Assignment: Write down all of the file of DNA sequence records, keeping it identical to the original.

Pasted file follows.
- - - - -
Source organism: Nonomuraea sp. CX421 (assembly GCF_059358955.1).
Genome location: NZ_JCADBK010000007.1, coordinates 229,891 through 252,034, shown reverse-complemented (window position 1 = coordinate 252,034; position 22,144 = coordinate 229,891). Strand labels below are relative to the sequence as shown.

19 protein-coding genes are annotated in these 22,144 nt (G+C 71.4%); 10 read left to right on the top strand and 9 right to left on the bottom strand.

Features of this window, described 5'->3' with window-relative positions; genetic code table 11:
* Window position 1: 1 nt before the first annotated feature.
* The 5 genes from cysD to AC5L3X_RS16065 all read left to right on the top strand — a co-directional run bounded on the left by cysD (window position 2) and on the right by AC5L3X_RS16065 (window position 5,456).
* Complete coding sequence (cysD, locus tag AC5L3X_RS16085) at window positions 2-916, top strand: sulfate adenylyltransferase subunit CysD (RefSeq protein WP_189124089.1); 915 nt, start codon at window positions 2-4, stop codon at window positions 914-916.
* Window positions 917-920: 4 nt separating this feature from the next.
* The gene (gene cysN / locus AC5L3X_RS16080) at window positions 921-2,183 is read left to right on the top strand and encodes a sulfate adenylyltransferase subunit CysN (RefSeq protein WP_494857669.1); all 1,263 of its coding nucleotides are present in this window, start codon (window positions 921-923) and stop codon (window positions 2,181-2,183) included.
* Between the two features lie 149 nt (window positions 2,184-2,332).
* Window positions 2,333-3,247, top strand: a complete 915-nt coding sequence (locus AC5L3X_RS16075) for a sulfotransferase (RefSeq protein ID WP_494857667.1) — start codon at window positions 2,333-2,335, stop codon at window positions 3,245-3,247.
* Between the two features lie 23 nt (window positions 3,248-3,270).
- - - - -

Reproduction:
Source organism: Nonomuraea sp. CX421 (assembly GCF_059358955.1).
Genome location: NZ_JCADBK010000007.1, coordinates 229,891 through 252,034, shown reverse-complemented (window position 1 = coordinate 252,034; position 22,144 = coordinate 229,891). Strand labels below are relative to the sequence as shown.

19 protein-coding genes are annotated in these 22,144 nt (G+C 71.4%); 10 read left to right on the top strand and 9 right to left on the bottom strand.

Features of this window, described 5'->3' with window-relative positions; genetic code table 11:
* Window position 1: 1 nt before the first annotated feature.
* The 5 genes from cysD to AC5L3X_RS16065 all read left to right on the top strand — a co-directional run bounded on the left by cysD (window position 2) and on the right by AC5L3X_RS16065 (window position 5,456).
* Complete coding sequence (cysD, locus tag AC5L3X_RS16085) at window positions 2-916, top strand: sulfate adenylyltransferase subunit CysD (RefSeq protein WP_189124089.1); 915 nt, start codon at window positions 2-4, stop codon at window positions 914-916.
* Window positions 917-920: 4 nt separating this feature from the next.
* The gene (gene cysN / locus AC5L3X_RS16080) at window positions 921-2,183 is read left to right on the top strand and encodes a sulfate adenylyltransferase subunit CysN (RefSeq protein WP_494857669.1); all 1,263 of its coding nucleotides are present in this window, start codon (window positions 921-923) and stop codon (window positions 2,181-2,183) included.
* Between the two features lie 149 nt (window positions 2,184-2,332).
* Window positions 2,333-3,247, top strand: a complete 915-nt coding sequence (locus AC5L3X_RS16075) for a sulfotransferase (RefSeq protein ID WP_494857667.1) — start codon at window positions 2,333-2,335, stop codon at window positions 3,245-3,247.
* Between the two features lie 23 nt (window positions 3,248-3,270).